FIG. 26 is a front left side perspective view of the embodiment of the apparatus seen in FIG. 24, showing the second left component installed on the first left side component of the fireplace apparatus. (The second right side component is installed in the same manner.);

FIG. 27 is a top view of the assembled apparatus seen in FIG. 26; and

FIG. 28 is a right side sectional view of the apparatus shown in FIG. 27, taken along the section line A-A of FIG. 27.

DETAILED DESCRIPTION OF THE INVENTION

Currently, fireplaces are generally of two types: all-masonry fireplaces and steel “zero-clearance” fireplaces. The present disclosure offers the homeowner or homebuilder a lightweight alternative fireplace that may be installed in a wide variety of locations, including the upper floors of existing buildings of two or more stories. While the disclosed method and apparatus have utility in new construction, it is contemplated that an advantage of the method and apparatus are their suitability for practice in existing buildings. Thus, the inventive fireplace may be used in either original or “retrofit” installation.

The apparatus is a wood burning fireplace that can be converted, if desired, to gas burning (with ceramic logs), without requiring any basic design change. In its preferred embodiment, the inventive apparatus provides the user with an aesthetic southwestern style kiva fireplace, or a contemporary Rumford-style fireplace, both of which provide a supplementary heat source.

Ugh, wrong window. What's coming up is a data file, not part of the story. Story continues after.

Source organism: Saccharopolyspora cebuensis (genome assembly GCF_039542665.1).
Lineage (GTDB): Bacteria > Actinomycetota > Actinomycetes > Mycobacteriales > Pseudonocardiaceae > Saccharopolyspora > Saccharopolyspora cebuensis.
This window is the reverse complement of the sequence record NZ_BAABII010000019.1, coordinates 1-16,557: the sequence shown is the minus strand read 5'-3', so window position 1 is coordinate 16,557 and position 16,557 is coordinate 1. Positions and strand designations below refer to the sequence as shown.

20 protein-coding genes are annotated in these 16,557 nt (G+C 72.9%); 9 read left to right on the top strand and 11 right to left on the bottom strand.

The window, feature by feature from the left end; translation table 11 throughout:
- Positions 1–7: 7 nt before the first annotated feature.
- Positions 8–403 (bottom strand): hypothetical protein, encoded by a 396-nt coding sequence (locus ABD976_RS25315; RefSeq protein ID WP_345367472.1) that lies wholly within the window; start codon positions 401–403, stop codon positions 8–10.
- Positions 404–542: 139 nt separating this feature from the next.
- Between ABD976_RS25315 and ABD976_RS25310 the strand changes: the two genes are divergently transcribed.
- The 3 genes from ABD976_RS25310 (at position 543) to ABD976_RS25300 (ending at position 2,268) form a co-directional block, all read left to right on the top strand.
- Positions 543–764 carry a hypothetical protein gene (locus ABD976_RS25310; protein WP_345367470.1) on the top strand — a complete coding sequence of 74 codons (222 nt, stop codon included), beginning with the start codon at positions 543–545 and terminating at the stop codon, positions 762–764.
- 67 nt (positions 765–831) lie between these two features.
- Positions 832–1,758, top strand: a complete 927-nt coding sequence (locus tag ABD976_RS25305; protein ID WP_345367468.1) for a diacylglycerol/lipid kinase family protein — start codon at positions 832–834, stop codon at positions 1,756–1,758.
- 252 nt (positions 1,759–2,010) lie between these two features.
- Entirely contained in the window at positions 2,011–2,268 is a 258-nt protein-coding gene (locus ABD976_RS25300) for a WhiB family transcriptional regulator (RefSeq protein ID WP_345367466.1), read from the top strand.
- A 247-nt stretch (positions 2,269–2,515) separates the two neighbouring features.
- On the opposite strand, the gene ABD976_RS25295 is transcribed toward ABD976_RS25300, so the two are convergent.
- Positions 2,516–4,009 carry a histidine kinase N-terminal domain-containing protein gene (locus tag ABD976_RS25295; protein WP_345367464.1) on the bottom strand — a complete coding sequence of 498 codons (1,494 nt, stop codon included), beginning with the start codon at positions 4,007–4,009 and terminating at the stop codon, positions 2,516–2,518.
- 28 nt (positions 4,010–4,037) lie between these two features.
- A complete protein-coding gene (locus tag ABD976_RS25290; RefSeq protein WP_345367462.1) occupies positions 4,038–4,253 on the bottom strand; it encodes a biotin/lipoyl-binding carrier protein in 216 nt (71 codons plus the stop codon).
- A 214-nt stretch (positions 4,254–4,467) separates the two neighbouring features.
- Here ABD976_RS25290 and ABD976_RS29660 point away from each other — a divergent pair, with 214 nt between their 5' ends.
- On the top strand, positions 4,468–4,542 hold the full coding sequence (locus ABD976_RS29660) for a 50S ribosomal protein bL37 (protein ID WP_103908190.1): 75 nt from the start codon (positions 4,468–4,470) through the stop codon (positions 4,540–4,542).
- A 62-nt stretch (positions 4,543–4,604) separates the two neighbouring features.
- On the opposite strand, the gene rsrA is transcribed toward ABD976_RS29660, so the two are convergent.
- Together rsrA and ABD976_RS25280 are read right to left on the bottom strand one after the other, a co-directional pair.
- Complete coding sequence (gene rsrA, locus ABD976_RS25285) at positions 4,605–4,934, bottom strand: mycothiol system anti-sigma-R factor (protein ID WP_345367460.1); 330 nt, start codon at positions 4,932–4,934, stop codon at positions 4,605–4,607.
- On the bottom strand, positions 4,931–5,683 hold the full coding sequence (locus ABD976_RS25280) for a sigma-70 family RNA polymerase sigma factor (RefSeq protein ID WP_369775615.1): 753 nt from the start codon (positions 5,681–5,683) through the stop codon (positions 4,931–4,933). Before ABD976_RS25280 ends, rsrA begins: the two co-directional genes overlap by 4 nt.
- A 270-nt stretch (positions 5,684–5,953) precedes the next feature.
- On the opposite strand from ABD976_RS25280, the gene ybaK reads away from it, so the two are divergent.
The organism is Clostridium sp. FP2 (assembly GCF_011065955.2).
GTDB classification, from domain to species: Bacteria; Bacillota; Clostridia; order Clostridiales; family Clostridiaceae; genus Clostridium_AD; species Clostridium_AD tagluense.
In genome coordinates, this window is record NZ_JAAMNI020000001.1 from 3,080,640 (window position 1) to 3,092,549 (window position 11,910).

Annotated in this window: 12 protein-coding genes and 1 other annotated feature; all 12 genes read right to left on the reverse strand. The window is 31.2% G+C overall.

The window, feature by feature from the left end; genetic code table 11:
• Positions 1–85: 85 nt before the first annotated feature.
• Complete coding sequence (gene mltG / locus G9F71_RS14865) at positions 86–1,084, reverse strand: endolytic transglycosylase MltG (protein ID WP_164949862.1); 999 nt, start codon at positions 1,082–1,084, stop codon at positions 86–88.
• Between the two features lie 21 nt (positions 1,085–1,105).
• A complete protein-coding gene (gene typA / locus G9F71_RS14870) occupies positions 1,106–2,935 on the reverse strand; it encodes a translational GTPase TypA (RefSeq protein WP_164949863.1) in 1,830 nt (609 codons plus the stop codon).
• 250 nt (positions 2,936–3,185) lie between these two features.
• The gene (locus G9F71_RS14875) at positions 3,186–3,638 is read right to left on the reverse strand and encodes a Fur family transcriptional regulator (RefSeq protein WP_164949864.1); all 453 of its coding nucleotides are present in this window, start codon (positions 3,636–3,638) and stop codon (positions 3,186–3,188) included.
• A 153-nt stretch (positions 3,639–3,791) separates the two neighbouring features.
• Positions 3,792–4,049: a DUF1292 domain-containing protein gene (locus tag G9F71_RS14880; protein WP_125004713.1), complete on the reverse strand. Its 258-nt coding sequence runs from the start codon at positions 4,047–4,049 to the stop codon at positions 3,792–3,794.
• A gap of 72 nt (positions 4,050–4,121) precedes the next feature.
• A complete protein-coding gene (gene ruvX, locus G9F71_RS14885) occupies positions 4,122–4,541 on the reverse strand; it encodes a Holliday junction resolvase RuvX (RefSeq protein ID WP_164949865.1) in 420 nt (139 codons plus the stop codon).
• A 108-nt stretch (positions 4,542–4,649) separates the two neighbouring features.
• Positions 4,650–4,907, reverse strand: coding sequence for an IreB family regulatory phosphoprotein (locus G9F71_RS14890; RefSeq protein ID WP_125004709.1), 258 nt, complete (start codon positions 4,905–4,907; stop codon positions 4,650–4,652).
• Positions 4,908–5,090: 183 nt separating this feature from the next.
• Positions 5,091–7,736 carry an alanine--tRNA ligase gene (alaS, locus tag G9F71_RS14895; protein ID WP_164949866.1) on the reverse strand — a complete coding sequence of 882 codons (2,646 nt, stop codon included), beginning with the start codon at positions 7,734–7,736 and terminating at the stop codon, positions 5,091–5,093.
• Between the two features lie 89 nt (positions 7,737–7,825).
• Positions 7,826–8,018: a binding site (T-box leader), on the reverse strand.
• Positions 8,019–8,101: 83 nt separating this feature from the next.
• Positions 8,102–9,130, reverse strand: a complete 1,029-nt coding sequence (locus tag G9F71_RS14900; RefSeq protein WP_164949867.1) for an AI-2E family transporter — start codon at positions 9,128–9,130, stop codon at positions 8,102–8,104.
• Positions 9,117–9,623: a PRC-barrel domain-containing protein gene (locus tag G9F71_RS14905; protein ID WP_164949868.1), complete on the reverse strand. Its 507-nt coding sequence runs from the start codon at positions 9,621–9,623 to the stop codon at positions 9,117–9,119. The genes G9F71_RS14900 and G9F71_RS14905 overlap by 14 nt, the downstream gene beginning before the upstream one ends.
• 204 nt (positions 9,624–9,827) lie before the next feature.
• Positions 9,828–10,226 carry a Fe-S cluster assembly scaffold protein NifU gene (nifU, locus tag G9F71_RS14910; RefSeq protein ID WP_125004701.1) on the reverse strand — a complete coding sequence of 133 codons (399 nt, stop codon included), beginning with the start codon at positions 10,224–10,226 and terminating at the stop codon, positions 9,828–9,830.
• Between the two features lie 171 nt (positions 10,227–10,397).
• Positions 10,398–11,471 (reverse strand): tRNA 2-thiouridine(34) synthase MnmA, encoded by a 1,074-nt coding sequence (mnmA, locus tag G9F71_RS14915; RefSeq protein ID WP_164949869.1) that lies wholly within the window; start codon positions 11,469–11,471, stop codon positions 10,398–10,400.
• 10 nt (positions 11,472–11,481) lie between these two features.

The fireplace according to the disclosure is advantageous over the known art in several respects. It is much lighter than the masonry fireplaces of conventional construction, and requires no special footings. It eliminates cold convection that occurs with solid masonry fireplaces. It can be installed over wood floors in new or existing homes. In contrast with known “zero-clearance” fireplaces, the present kiva-style apparatus features a semi-circular firebrick (or lightweight concrete) firebox interior with a lightweight stuccoed tubular steel and mesh frame. The frame of the inventive fireplace permits the unit to have the shape of a traditional kiva fireplace, including an arched firebox opening. In sum, the user can appreciate the aesthetics of a real southwestern kiva fireplace without the disadvantages of an all masonry fireplace or steel zero-clearance fireplace. The Rumford-style version of the apparatus offers the same advantages, but ordinarily features a rectilinear firebox having flat refractory panels, and does not require the tubular-framed outer facade.

The disclosure is of a lightweight masonry fireplace that may burn either solid fuel, particularly wood, or fluid fuel, such as natural gas or propane. The firebox of the apparatus may be placed in direct contact or close proximity to combustible building materials, and accordingly may be placed against or close to building walls. The firebox disclosed herein can be used in either new construction or remodeling and in close proximity to the structure's walls. The firebox is zero-clearance in basic type, while the fireplace unit features a double-walled, air-cooled metal chimney system. As mentioned, no special footings are required, so the apparatus may be installed over wood floors.